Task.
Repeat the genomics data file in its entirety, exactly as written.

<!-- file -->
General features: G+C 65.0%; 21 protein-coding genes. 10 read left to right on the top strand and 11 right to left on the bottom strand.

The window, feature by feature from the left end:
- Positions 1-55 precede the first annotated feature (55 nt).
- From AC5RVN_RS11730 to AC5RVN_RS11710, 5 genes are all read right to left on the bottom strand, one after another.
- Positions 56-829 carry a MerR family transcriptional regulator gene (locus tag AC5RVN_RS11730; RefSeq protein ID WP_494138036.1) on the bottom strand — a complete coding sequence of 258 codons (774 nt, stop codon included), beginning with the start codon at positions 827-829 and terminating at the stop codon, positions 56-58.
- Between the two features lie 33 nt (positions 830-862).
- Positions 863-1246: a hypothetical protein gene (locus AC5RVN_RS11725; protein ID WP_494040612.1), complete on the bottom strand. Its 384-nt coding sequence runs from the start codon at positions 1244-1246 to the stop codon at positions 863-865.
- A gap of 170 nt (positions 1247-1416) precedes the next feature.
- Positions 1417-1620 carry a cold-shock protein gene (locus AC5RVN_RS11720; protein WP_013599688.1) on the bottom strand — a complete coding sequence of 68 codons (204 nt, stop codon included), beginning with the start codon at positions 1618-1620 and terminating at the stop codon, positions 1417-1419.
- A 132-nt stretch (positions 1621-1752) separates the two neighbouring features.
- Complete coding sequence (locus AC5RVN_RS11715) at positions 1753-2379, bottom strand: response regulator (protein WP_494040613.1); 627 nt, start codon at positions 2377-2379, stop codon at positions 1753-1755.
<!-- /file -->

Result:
General features: G+C 65.0%; 21 protein-coding genes. 10 read left to right on the top strand and 11 right to left on the bottom strand.

The window, feature by feature from the left end:
- Positions 1-55 precede the first annotated feature (55 nt).
- From AC5RVN_RS11730 to AC5RVN_RS11710, 5 genes are all read right to left on the bottom strand, one after another.
- Positions 56-829 carry a MerR family transcriptional regulator gene (locus tag AC5RVN_RS11730; RefSeq protein ID WP_494138036.1) on the bottom strand — a complete coding sequence of 258 codons (774 nt, stop codon included), beginning with the start codon at positions 827-829 and terminating at the stop codon, positions 56-58.
- Between the two features lie 33 nt (positions 830-862).
- Positions 863-1246: a hypothetical protein gene (locus AC5RVN_RS11725; protein ID WP_494040612.1), complete on the bottom strand. Its 384-nt coding sequence runs from the start codon at positions 1244-1246 to the stop codon at positions 863-865.
- A gap of 170 nt (positions 1247-1416) precedes the next feature.
- Positions 1417-1620 carry a cold-shock protein gene (locus AC5RVN_RS11720; protein WP_013599688.1) on the bottom strand — a complete coding sequence of 68 codons (204 nt, stop codon included), beginning with the start codon at positions 1618-1620 and terminating at the stop codon, positions 1417-1419.
- A 132-nt stretch (positions 1621-1752) separates the two neighbouring features.
- Complete coding sequence (locus AC5RVN_RS11715) at positions 1753-2379, bottom strand: response regulator (protein WP_494040613.1); 627 nt, start codon at positions 2377-2379, stop codon at positions 1753-1755.